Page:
Battle of the Cleansing Oils

Battle of the Cleansing Oils

Hi guys! Today’s review is a double review of two cleansing oils: The Body Shop Camomile Cleansing Butter and Skinfood Black Sugar Cleansing Oil.

I’ve already tried The Body Shop’s Camomile Cleansing Oil. I apparently don’t have a full review of it (I thought I did) but essentially liked it without knowing why I didn’t love it. I decided to try the balm version because I could compare my first cleansing balm to an oil.

The prices:

I think I got the TBS one for $16 or $18, with 2.7 oz. This is the first cleansing balm I’ve tried, so I can’t compare it to other balms, but the cleansing oil from this line is $21 for 6.75 oz. I got it from the TBS store in my mall.

The Skinfood one is also $21, for 6.75 oz, which is more in line with what I’m willing to pay for the amount of product received. I picked this up at my local Ulta.

The packaging:

TBS did something very different for the flat metal container, rather than their more typical plastic containers. It works well for this line, along with the simplistic and fresh feel of the labels. The labels are pretty standard for TBS – a lot of very basic info translated into a bunch of languages, obviously meant for a European market and not American as much. Surprisingly, it does give a description of the product and directions in here, which is the first time I’ve noticed it on TBS packaging.. The big thing to note is that the package spells it “camomile” without the h. I’m not sure if it’s a British English thing or a TBS thing, but it’s weird.

The Skinfood oil is in a dark brown bottle to tie in with the black sugar (some products in this line also have the dark brow shade, but not all). I like the pump tip’s shape – it’s really easy to get your hand under it without product running down your hand or the bottle, and it’s a thinner, more streamlined shape. I have noticed that the pump sometimes doesn’t pull fully up after a pump and that the second pump isn’t always a full pump. The front label is in English with a basic description and beneficial ingredients. The entire back is in Korean, so this doesn’t list ingredients or directions for most Americans. This did come plastic-wrapped, so there may have been an English label on that, although replacing the front label and covering the back is also weird. I’m more okay with this being all in Korean than the chamomile misspelling.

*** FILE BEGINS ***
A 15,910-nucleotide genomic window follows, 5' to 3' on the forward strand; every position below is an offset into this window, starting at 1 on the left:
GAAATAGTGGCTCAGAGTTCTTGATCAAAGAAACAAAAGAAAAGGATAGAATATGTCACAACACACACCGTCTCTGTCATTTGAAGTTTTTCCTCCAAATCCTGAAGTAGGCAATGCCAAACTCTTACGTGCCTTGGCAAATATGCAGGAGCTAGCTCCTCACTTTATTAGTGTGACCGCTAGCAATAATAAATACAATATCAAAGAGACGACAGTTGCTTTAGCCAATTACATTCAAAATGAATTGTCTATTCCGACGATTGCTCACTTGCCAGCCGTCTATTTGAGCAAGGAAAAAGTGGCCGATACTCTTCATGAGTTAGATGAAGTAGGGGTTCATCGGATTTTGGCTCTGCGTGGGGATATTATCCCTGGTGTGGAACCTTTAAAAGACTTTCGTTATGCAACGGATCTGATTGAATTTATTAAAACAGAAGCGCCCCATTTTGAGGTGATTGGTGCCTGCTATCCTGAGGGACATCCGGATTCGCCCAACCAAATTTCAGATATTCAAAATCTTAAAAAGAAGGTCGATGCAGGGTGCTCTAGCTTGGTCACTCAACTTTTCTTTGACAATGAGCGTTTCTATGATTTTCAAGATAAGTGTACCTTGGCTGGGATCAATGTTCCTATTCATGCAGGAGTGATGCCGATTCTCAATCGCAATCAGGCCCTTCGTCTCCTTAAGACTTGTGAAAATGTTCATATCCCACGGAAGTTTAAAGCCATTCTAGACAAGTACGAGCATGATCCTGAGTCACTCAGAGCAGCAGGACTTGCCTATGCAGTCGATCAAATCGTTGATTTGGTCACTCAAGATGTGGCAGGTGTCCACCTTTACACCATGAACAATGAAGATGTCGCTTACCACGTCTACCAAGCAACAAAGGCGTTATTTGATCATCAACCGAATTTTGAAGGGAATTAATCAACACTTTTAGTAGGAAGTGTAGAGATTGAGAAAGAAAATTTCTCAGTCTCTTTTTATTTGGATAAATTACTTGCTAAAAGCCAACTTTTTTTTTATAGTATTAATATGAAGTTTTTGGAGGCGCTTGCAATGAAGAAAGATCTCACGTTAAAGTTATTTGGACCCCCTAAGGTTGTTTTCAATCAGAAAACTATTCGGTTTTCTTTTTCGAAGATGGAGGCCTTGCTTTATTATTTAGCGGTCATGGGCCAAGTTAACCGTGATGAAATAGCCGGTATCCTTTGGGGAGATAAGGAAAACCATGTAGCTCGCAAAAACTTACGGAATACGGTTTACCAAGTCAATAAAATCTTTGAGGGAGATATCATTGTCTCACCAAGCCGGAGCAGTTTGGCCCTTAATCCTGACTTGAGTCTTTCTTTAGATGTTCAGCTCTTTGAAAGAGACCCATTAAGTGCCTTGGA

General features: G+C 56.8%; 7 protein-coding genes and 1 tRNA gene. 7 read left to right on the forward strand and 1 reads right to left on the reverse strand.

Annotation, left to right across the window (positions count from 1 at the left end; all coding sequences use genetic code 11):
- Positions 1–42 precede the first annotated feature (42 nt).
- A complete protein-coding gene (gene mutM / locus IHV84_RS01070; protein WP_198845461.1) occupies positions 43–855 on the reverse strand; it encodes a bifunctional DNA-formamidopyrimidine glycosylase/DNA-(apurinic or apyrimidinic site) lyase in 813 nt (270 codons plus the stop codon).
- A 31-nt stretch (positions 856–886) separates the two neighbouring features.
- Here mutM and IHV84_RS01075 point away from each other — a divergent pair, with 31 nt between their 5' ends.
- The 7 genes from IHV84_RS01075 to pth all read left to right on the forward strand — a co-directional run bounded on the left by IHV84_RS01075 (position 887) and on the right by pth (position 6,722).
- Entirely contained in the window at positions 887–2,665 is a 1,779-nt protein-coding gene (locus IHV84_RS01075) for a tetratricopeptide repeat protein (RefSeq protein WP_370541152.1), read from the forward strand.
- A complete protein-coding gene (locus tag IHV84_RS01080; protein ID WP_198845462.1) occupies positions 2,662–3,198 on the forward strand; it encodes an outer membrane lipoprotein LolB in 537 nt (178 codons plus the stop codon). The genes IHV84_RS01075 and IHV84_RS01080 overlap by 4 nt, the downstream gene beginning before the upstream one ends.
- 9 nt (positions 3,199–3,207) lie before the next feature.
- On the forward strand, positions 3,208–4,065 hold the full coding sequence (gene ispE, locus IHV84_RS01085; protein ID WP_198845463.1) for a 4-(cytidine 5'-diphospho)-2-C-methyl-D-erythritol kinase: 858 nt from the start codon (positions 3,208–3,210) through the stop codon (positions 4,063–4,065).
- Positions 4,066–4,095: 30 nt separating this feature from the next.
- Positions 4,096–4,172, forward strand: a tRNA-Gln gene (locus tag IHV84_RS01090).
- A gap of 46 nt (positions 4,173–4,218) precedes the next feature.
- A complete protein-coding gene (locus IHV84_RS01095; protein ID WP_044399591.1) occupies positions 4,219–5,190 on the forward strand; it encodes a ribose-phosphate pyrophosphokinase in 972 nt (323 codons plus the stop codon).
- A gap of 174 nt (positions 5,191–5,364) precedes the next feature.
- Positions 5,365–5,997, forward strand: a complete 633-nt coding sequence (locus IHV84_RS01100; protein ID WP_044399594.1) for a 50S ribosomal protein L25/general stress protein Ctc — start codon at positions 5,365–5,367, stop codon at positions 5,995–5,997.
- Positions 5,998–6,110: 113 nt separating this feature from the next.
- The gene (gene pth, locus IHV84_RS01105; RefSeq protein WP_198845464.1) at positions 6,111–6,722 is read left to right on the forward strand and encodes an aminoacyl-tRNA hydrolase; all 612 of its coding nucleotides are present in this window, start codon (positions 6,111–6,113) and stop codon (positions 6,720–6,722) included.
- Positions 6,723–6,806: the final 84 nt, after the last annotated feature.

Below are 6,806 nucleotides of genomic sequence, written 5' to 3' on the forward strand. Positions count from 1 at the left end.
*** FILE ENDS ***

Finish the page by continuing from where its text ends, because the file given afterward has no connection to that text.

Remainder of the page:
The ingredients:

For the TBS cleanser (from their website):

Ethylhexyl Palmitate (Skin Conditioning Agent), Synthetic Wax (Binder/Emollient), PEG-20 Glyceryl Triisostearate (Skin Conditioning Agent), Olea Europaea Fruit Oil/Olea Europaea (Olive) Fruit Oil (Emollient), Butyrospermum Parkii Butter/Butyrospermum Parkii (Shea) Butter (Skin Conditioning Agent – Emollient), Caprylyl Glycol (Skin Conditioning Agent), Tocopherol (Antioxidant), Parfum/Fragrance (Fragrance Ingredient), Aqua/Water/Eau (Solvent), Linalool (Fragrance Ingredient), Limonene (Fragrance Ingredient), Helianthus Annuus Seed Oil/Helianthus Annuus (Sunflower) Seed Oil (Emollient), Anthemis Nobilis Flower Extract (Skin Conditioning Agent), Citric Acid (pH Adjuster).

I want to point out that the chamomile in here is the second-to-last ingredient and that the company tries to hide it by not mentioning the common name. It is common for brands to be inconsistent with giving only the Latin name or the Latin and common name, but when it’s in the name of the product, I’d expect the common name to be listed to really prove that it’s there. The website mentions what each ingredient is used for, which is a nice touch, but a head’s up that these aren’t on the packaging.

For the Skinfood cleanser (from Ulta’s website):